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Lode's Computer Graphics Tutorial Fourier Transform

Calculates the amplitude of *gRe and *gIm and puts the result in *gAmpvoid calculateAmp(int n, double *gAmp, double *gRe, double *gIm){for(int x = 0; x < n; x++){gAmp[x] = sqrt(gRe[x] * gRe[x] + gIm[x] * gIm[x]);}}The output of this program is as follows:The red function is the input function, which is a sine, and the black funtion at the bottom is theamplitude of it's spectrum, which is calculated by the DFT function. The green curves are theimaginary parts.The Fast **Fourier** **Transform**The above DFT function correctly calculates the Discrete **Fourier** **Transform**, but uses two for loops ofn times, so it takes O(n²) arithmetical operations. A faster algorithm is the Fast **Fourier** **Transform** or

FFT, which uses only O(n*logn) operations. This makes a big difference for very large n: if n would be1024, the DFT function would take 1048576 (about 1 million) loops, while the FFT would use only10240.The FFT works by splitting the signal into two halves: one halve contains all the values with evenindex, the other all the ones with odd index. Then, it splits up these two halves again, etc..., recursivily.Due to this, a requirement is that the size of the signal, n, must be a power of 2. There exist other FFTversions that can work on signals that can have length n*m where both n and m are primes, but thatgoes beyond the scope of this tutorial.Here's a new version of the DFT function, called FFT, which uses the Fast **Fourier** **Transform** instead.The FFT algorithm used here is called the Radix-2 algorithm, by Cooley-Tukey, developed 1965. Youcan add it to the previous program and change the function call of it to FFT to test it out.First, this function will calculate the logarithm of n, needed for the algorithm.void FFT(int n, bool inverse, double *gRe, double *gIm, double *GRe, double *GIm){//Calculate m=log_2(n)int m = 0;int p = 1;while(p < n){p *= 2;m++;}Next, Bit Reversal is performed. Because of the way the FFT works, by splitting the signal in it's evenand odd components every time, the algorithm requires that the input signal is already in the formwhere all odd components come first, then the even ones, and so on in each of the halves. This is thesame as reversing the bits of the index of each value (for example the second value, with index 0001will now get index 1000 and this go to the center), hence the name.//Bit reversalGRe[n - 1] = gRe[n - 1];GIm[n - 1] = gIm[n - 1];int j = 0;for(int i = 0; i < n - 1; i++){GRe[i] = gRe[j];GIm[i] = gIm[j];int k = n / 2;while(k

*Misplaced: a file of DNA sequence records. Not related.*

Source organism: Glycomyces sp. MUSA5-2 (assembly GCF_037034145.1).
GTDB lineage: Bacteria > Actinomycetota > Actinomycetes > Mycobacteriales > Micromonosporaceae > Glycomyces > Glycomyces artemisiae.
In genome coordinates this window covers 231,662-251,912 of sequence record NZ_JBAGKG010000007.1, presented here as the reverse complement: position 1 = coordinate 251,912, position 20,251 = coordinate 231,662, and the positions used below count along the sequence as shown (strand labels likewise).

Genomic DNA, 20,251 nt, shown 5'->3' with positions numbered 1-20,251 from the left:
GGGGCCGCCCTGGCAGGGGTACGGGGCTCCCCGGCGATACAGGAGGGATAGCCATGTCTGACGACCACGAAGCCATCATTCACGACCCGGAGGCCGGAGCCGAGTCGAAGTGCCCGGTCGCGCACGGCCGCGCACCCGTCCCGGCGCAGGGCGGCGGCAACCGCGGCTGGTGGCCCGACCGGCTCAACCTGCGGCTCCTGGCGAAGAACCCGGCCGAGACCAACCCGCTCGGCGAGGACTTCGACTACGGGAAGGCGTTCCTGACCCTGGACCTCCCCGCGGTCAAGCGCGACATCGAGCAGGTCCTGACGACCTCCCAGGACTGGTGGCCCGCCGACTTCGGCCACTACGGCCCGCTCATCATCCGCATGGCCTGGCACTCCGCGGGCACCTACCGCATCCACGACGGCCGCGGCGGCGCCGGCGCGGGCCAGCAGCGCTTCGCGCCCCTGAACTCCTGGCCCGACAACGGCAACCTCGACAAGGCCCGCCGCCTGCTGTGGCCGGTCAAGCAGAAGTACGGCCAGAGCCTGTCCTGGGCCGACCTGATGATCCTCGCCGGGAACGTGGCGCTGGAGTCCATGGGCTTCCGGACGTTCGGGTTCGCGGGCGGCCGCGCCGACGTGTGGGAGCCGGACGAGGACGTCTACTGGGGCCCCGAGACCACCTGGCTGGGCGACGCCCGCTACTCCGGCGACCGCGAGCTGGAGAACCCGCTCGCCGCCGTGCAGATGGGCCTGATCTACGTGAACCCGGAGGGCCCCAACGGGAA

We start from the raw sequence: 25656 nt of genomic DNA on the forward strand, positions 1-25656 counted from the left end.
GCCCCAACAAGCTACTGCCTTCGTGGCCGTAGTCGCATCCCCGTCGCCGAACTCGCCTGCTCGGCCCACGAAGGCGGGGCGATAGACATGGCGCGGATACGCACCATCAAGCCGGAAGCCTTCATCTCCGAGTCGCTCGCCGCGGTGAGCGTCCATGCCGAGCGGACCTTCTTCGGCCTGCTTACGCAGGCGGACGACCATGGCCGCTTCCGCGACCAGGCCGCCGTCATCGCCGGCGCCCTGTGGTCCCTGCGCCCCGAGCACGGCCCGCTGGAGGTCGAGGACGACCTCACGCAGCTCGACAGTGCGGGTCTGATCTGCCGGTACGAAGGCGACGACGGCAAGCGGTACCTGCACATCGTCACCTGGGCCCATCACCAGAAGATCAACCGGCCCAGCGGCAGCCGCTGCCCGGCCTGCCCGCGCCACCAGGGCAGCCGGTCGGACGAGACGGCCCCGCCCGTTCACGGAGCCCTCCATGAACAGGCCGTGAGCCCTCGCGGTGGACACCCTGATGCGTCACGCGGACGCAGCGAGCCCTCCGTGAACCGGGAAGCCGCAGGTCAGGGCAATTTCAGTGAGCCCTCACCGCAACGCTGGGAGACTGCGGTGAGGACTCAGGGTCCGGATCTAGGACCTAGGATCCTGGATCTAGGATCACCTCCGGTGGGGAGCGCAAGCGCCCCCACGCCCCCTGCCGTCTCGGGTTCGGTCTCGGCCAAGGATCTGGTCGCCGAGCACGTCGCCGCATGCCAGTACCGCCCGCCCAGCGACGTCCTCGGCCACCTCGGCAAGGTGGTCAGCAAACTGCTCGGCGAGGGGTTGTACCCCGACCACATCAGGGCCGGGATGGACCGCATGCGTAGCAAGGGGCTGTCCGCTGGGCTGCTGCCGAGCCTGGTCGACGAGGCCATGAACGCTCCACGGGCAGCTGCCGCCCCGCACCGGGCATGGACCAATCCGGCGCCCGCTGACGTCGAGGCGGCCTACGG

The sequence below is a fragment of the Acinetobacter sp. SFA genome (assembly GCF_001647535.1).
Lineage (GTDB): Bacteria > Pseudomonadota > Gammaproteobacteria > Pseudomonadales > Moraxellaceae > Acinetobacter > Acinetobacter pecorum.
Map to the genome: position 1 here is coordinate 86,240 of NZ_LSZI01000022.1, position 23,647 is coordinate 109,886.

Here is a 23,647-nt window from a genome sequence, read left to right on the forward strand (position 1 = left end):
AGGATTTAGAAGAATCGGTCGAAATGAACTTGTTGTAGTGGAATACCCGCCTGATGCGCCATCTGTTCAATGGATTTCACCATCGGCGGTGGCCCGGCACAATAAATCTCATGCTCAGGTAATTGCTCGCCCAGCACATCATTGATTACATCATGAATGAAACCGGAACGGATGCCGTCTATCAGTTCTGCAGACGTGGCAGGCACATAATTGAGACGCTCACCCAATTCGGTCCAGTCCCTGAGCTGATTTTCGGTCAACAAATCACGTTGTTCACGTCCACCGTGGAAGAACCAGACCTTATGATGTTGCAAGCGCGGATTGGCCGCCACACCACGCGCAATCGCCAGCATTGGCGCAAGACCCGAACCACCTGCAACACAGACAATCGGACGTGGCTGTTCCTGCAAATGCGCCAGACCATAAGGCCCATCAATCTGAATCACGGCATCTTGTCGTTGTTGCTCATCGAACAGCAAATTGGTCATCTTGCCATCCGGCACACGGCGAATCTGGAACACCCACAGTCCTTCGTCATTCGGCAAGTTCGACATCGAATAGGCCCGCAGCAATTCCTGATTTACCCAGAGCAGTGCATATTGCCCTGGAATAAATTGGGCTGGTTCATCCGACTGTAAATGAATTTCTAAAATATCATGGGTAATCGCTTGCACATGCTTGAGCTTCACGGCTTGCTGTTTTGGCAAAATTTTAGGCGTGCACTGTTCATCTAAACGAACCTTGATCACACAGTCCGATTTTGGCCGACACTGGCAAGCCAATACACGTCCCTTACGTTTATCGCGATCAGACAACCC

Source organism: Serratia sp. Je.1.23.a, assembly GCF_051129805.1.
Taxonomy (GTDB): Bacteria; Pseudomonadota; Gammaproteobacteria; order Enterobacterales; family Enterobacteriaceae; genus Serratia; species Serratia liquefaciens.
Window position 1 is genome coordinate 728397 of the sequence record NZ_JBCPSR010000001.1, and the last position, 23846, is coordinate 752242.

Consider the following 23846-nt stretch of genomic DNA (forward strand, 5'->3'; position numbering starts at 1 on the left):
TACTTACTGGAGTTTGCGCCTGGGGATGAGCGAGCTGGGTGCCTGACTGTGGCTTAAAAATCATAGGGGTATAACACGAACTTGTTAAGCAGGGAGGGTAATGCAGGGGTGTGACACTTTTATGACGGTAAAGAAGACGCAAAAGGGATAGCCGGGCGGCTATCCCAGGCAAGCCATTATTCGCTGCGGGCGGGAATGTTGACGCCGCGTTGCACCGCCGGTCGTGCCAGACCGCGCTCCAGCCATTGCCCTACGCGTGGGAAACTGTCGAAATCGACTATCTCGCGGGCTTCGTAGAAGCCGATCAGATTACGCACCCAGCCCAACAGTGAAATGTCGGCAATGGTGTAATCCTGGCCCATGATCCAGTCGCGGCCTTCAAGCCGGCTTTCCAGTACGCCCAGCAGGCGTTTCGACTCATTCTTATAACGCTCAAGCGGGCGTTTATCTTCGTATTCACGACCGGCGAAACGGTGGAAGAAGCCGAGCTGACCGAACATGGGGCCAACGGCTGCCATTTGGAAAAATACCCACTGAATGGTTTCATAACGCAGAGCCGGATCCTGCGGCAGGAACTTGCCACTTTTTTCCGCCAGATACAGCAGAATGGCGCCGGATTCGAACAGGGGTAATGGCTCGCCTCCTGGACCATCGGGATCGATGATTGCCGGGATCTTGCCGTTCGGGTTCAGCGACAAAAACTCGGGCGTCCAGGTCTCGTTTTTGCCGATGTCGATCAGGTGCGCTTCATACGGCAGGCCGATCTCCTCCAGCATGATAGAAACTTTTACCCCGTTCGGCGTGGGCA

- Page 1 and 2: Lode's Computer Graphics TutorialFo
- Page 3 and 4: would have a single peak. A spectru
- Page 5 and 6: The spectrum is positive everywhere
- Page 7 and 8: This looks already much more progra
- Page 9 and 10: that remains at fixed position, whi
- Page 11: It takes 4 arrays as parameters: *g
- Page 15 and 16: FiltersIn the Fourier Domain, it's
- Page 17 and 18: Now the keys all change the spectru
- Page 19 and 20: A HP FilterHere, the same is done w
- Page 21 and 22: The main function first loads an im
- Page 23 and 24: And here's the Fast Fourier Transfo
- Page 25 and 26: left corner at xpos,yPos. The shift
- Page 27 and 28: would have only 2 color channels, o
- Page 29 and 30: The sloped lines in the spectrum he
- Page 31 and 32: shown here, the code for all keys i
- Page 33 and 34: }calculateAmp(N, M, fAmp[0][0], fRe
- Page 35 and 36: component back.This is the original
- Page 37 and 38: In the above images, a circular sec
- Page 39 and 40: It looks pretty ugly, because there
- Page 41 and 42: And here's the result of a much thi